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The Invention of the Passport: Surveillance, Citizenship and the State


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November 1999

Beschreibung

Beschreibung

This book examines the history of the passport and state control of population movement.


Inhaltsverzeichnis

Preface; 1. Coming and going: on the state monopolization of the legitimate 'means of movement'; 2. 'Argus of the Patrie': the passport question in the French Revolution; 3. Sweeping out Augias' stable: the nineteenth-century conquest of freedom of movement; 4. Towards the 'Crustacean Type of Nation': the proliferation of identification documents from the late nineteenth-century to the First World War; 5. From national to postnational?: passports and constraints on movement from the Interwar to the Postwar era; Epilogue: a typology of 'papers'.

Pressestimmen

'With the world awash in refugees, immigrants, 'guest workers', travellers, and the occasional terrorist, an interpretative study of identity papers and passports is certainly timely - the more so since even as the administrative reach of individual states keeps growing with modern technology, international norms of human rights and a movement toward open borders in Europe work, ostensibly, to limit state power ... The historical sociologist John Torpey is well equipped to address these issues ... his canvass is wide and does ample justice to his subject.' The American Historical Review 'In this insightful, carefully documented, and analytically astute account, Torpey has laid out for us with elegance and clarity the history of the passport and the 'revolution identificatoire' of which it is an integral part. His theoretically sensitive treatment is essential to our understanding of the modern state system.' Journal of Modern History 'In this groundbreaking exploration of the passport's vicissitudes from the French Revolution to the present time, Torpey argues convincingly that the passport is important to our understanding of the nature of the state and the state system.' American Journal of Sociology 'In this insightful, carefully documented, and analytically astute account, Torpey has laid out for us with elegance and clarity the history of the passport and the 'revolution identificatoire' of which it is an integral part. His theoretically sensitive treatment is essential to our understanding of the modern state system. What Torpey has accomplished here is to have denaturalized, by close historical analysis, the utterly taken-for-granted, contemporary regime of passports.' James Scott, Journal of Modern History 'The ingenuity of this book is evident in the focus on the passport. This document represents a kind of sociological Geiger counter for all sorts of far-reaching social and political tensions - tensions arising from endemic struggles between state power and individuals' own notions of where they want to go and where they prefer to remain ... The Invention of the Passport is not just about passports, but also about the interests engaged in their use ... [an] excellent achievement.' Politics, Social Movements and the State 'In this insightful, carefully documents, and analytically astute account, Torpey has laid out for us with elegance and clarity the history of the passport and the 'revolution identificatoire' of which it is an integral part. His theoretically sensitive treatment is essential to our understanding of the modern state system.' Journal of Management History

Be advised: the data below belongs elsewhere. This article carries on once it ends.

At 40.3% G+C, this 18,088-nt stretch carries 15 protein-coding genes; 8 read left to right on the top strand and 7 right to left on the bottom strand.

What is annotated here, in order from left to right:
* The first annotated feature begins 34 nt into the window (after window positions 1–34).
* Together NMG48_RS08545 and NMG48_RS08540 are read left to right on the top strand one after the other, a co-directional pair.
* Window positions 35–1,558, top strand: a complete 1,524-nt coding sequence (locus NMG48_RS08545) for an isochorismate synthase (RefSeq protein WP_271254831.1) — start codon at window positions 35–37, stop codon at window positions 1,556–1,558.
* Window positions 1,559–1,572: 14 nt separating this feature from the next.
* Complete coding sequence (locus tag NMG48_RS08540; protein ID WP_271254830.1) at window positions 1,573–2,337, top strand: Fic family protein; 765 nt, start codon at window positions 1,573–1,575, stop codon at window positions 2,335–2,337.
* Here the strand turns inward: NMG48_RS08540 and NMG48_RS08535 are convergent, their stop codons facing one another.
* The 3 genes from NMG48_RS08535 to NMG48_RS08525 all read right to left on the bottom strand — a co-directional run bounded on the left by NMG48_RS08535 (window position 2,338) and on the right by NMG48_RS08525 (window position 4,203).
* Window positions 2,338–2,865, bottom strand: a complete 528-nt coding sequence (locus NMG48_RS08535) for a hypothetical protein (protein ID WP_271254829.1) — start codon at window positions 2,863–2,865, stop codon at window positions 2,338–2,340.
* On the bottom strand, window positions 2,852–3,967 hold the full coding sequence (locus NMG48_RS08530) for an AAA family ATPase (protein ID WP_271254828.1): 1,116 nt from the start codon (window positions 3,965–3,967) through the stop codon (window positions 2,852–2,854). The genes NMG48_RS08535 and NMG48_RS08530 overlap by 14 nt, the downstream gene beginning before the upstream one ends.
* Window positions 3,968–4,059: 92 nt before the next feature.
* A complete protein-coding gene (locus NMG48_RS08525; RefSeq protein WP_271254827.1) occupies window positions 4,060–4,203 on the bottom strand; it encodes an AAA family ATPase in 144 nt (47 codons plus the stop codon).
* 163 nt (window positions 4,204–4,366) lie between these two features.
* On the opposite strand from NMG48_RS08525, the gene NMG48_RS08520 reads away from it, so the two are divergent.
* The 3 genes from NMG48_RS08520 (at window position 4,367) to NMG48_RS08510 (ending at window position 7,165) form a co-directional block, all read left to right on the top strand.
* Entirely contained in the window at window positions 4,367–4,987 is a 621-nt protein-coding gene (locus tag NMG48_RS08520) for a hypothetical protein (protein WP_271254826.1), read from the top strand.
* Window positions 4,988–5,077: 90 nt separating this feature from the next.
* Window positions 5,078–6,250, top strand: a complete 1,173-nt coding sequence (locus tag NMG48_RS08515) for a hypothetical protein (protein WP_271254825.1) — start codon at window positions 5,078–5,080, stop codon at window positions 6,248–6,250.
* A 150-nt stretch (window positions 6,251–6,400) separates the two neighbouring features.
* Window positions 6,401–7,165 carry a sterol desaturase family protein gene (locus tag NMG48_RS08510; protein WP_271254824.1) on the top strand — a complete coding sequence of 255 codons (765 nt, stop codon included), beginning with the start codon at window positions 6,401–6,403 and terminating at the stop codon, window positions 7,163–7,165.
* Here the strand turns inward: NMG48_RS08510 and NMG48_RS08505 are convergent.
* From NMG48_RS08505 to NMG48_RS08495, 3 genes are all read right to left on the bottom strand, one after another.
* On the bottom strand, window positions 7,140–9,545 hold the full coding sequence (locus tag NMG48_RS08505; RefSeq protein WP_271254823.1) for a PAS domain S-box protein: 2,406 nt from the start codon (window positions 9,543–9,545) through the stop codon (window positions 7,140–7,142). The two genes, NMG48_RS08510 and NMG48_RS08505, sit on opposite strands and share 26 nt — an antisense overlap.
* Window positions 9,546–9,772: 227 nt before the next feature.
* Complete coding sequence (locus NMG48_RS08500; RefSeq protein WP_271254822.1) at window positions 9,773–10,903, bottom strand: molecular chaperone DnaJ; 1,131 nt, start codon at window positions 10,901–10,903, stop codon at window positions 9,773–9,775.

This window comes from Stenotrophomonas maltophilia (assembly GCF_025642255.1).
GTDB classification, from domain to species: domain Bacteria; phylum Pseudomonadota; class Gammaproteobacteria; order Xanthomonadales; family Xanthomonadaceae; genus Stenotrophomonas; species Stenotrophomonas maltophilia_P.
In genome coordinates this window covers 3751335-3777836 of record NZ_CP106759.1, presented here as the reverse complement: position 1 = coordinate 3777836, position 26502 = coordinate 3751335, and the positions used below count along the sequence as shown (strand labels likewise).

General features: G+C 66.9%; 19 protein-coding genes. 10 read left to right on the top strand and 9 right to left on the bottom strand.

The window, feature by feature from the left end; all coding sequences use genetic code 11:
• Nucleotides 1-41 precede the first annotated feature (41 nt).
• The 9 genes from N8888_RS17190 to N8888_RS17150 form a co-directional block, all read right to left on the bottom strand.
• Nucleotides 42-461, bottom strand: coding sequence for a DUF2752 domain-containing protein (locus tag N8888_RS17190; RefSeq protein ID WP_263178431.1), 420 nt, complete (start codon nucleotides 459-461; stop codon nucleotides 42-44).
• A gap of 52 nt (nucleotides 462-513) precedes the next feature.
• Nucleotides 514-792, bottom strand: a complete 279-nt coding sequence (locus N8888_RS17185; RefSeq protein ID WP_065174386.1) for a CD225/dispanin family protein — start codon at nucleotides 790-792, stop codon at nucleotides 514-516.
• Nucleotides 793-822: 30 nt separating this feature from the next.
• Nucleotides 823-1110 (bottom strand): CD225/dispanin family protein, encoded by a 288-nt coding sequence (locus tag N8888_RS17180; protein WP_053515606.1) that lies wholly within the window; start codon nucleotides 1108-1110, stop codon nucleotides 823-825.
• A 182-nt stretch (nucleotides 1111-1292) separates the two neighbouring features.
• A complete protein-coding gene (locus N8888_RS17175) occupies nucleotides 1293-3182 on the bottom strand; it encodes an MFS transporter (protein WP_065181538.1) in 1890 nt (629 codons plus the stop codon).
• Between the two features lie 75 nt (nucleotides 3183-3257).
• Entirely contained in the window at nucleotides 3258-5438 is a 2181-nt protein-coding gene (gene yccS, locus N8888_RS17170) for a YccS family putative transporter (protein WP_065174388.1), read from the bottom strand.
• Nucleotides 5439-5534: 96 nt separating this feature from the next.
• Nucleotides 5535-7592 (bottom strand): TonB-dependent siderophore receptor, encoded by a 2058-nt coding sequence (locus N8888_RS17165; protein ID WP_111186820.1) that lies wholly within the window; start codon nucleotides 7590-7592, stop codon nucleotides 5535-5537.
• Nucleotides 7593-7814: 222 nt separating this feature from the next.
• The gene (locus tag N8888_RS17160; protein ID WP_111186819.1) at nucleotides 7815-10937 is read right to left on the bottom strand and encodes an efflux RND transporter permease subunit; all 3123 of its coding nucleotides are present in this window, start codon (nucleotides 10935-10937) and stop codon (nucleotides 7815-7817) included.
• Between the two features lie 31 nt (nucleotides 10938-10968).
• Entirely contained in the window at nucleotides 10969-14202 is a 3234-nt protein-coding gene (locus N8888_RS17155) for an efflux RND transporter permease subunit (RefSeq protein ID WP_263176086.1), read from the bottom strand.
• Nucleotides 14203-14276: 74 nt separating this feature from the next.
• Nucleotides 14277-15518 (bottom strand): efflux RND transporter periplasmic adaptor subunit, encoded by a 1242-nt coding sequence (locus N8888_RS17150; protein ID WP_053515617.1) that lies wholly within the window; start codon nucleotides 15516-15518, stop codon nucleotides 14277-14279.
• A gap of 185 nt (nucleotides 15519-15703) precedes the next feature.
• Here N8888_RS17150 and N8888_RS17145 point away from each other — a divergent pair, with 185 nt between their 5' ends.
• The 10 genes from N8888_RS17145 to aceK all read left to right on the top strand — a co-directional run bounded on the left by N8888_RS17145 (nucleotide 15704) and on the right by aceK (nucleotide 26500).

EAN: 9780521634939
ISBN: 0521634938
Untertitel: 'Cambridge Studies in Law and S'. New. Sprache: Englisch.
Verlag: CAMBRIDGE UNIV PR
Erscheinungsdatum: November 1999
Seitenanzahl: 224 Seiten
Format: kartoniert
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